You'll be heading off to uni next year so some of these lessons learnt are important. It helps being professional at uni. Treat teachers with respect son.
But there's one thing which I'm disappointed about in here. I firmly believe that if the student hasn't learnt the teacher hasn't taught. Far too many teachers teach as if it's a job and not a vocation and mission. You'll remember the great teachers son because they firmly believed that everybody can learn and also that a child/student isn't a vase to be filled but a fire to be lit.
Here's hoping you have great teachers son.
Professors’ Pet Peeves » Sociological Images
I got this email from a Yale student when I arrived to give a speech. She was responsible for making sure that I was delivered to my hotel and knew where to go the next day:
Omg you’re here! Ahh i need to get my shit together now lol. Jk. Give me a ring when u can/want, my cell is [redacted]. I have class until 1230 but then im free! i will let the teacher she u will be there, shes a darling. Perhaps ill come to the end of the talk and meet you there after. Between the faculty lunch and your talk, we can chat! ill take make sure the rooms are all ready for u. See ya!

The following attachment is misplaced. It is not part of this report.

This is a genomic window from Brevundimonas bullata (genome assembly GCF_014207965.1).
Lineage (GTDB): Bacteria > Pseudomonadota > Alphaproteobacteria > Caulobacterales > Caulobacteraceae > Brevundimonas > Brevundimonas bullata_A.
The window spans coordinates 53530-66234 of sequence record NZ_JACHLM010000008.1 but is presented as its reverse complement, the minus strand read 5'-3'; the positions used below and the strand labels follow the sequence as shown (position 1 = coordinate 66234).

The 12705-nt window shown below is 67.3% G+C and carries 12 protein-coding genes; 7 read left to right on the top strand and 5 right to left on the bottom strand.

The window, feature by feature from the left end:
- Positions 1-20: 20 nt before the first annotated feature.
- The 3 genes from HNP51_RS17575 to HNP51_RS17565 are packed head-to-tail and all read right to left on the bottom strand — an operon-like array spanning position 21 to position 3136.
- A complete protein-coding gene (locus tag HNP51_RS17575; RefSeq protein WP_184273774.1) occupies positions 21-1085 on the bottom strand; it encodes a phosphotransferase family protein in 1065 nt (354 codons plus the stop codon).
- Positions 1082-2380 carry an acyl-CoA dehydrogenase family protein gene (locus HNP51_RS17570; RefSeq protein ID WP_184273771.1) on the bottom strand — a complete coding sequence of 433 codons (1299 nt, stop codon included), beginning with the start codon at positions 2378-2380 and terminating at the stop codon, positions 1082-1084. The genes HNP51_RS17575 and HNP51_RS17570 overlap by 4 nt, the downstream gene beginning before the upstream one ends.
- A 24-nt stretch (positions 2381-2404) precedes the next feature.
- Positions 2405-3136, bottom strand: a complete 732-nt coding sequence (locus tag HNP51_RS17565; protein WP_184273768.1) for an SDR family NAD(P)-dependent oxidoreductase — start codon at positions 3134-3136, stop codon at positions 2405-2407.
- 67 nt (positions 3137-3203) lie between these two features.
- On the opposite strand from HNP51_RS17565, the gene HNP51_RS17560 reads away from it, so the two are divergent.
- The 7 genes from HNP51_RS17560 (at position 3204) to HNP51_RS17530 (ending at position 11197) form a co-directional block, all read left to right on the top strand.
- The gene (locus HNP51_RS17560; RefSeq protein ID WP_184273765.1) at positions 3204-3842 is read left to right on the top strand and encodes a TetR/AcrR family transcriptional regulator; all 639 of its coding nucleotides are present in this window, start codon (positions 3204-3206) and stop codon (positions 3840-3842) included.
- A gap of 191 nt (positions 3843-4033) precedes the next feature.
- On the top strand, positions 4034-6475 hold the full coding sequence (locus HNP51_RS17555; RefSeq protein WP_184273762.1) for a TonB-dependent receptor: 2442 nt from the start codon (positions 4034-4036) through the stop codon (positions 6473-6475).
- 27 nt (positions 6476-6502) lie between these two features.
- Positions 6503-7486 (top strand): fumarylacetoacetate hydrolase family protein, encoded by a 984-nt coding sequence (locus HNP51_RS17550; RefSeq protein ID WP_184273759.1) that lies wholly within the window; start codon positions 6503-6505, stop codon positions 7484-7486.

To say the least, this did not make me feel confident that my visit would go smoothly.
I will use this poor student to kick off this year’s list of Professors’ Pet Peeves. I reached out to my network and collected some things that really get on instructors’ nerves. Here are the results: some of the “don’ts” for how to interact with your professor or teaching assistant. For what it’s worth, #2 was by far the most common complaint.
1. Don’t use unprofessional correspondence.
Your instructors are not your friends. Correspond with them as if you’re in a workplace, because you are. We’re not saying that you can’t ever write like this, but you do need to demonstrate that you know when such communication is and isn’t appropriate. You don’t wear pajamas to a job interview, right? Same thing.